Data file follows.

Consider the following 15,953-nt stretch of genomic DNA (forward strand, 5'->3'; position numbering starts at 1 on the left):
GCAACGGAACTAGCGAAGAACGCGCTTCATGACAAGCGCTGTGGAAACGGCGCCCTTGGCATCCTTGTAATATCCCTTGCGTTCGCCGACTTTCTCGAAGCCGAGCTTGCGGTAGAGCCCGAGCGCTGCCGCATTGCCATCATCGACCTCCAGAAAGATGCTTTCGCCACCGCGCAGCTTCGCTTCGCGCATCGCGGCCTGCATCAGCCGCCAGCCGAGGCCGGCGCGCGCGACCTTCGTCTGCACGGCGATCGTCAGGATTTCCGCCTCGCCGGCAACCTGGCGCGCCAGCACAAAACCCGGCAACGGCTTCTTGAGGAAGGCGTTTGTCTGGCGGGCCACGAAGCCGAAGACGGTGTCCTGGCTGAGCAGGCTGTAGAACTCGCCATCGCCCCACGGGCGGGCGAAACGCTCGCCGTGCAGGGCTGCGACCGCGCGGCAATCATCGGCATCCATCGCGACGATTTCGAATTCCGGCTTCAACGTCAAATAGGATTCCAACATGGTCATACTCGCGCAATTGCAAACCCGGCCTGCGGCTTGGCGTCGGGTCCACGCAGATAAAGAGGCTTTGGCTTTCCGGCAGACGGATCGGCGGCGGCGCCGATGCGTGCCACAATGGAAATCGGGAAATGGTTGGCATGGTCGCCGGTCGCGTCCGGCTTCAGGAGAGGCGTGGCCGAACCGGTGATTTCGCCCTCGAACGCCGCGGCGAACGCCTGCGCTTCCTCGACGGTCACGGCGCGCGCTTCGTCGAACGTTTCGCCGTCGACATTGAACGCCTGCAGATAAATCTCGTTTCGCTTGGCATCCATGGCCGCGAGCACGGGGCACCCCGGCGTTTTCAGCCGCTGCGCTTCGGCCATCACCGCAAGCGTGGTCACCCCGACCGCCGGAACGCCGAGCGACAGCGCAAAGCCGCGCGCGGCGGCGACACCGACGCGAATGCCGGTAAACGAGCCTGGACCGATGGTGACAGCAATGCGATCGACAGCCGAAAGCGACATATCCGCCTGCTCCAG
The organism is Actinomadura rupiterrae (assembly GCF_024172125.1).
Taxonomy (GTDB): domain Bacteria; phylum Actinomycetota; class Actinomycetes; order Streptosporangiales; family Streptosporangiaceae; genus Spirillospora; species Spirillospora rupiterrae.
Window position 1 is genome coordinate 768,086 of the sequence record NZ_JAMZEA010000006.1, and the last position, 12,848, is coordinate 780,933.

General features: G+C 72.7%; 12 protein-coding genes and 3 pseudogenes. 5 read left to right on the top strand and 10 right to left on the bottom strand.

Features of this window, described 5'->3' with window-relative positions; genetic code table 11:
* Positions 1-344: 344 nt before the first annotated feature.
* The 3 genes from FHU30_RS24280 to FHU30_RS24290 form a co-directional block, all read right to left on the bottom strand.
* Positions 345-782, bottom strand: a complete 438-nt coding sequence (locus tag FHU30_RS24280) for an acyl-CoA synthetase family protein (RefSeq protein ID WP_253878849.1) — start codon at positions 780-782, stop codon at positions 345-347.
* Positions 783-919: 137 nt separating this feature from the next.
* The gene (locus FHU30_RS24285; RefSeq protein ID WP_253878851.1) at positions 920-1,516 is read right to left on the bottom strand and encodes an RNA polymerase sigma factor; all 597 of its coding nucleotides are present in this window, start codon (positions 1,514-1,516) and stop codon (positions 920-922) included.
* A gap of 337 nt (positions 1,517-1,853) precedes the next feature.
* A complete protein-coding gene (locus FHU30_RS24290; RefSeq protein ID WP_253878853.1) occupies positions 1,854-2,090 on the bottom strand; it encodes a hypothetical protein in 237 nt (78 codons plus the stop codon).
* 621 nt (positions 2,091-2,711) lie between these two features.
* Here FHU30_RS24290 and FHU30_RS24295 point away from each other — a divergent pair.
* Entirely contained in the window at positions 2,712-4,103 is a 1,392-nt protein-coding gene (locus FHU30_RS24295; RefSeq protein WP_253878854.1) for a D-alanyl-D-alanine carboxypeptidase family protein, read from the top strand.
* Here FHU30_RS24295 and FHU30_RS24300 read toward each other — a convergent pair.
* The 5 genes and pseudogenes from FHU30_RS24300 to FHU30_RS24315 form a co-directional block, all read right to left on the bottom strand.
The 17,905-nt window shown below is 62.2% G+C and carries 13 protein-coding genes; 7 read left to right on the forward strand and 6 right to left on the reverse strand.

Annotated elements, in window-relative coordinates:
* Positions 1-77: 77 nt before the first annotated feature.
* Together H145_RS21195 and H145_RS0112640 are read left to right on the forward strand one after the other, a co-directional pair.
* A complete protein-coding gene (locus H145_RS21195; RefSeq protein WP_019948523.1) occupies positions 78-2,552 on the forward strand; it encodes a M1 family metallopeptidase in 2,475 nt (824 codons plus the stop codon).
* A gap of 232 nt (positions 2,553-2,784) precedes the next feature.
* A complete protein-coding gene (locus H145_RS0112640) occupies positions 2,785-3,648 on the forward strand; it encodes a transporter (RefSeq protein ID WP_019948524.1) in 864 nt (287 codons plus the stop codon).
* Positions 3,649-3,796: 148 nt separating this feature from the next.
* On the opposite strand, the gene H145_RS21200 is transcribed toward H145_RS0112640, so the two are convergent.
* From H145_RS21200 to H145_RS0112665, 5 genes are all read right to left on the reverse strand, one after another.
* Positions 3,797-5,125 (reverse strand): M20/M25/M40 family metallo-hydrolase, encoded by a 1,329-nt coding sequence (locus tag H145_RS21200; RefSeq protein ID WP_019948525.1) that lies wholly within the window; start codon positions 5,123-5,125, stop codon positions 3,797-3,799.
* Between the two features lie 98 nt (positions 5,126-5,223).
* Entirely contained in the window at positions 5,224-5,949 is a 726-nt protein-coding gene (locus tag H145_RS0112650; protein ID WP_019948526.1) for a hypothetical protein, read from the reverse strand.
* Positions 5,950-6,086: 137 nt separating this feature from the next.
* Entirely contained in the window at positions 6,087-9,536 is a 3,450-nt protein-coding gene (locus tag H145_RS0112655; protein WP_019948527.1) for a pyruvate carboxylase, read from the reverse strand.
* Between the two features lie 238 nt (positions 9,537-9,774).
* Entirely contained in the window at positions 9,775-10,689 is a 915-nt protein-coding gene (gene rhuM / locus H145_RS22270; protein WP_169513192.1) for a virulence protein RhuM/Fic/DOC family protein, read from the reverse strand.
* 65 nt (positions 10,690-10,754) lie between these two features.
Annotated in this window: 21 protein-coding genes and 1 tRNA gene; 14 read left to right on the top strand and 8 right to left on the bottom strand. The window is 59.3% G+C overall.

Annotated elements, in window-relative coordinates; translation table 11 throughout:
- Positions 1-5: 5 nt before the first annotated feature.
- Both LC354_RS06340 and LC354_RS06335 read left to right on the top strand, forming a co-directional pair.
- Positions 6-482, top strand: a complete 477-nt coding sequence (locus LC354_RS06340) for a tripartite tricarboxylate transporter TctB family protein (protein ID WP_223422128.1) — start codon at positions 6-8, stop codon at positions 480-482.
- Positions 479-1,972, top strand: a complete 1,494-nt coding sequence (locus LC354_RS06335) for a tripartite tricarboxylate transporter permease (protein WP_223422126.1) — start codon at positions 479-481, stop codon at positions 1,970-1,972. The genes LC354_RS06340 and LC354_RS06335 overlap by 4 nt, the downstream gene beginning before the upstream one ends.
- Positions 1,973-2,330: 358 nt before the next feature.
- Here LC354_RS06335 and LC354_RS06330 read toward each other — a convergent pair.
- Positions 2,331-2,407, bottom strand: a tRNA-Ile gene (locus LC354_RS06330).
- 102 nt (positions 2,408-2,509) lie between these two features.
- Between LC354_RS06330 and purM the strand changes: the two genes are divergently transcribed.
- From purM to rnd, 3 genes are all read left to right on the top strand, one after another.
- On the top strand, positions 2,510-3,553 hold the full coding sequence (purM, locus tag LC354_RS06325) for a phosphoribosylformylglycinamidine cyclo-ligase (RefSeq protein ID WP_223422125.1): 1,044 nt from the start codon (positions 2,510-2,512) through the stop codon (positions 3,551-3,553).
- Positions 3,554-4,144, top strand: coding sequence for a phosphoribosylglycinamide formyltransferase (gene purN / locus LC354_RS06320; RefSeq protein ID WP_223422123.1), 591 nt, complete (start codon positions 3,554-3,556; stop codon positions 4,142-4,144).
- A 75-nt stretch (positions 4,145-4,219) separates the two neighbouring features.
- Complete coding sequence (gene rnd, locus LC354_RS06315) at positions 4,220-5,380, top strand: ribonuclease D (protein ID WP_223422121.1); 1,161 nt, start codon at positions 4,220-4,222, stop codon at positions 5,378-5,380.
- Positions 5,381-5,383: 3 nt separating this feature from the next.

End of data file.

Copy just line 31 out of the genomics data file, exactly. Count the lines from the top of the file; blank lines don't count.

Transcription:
* Between the two features lie 98 nt (positions 5,126-5,223).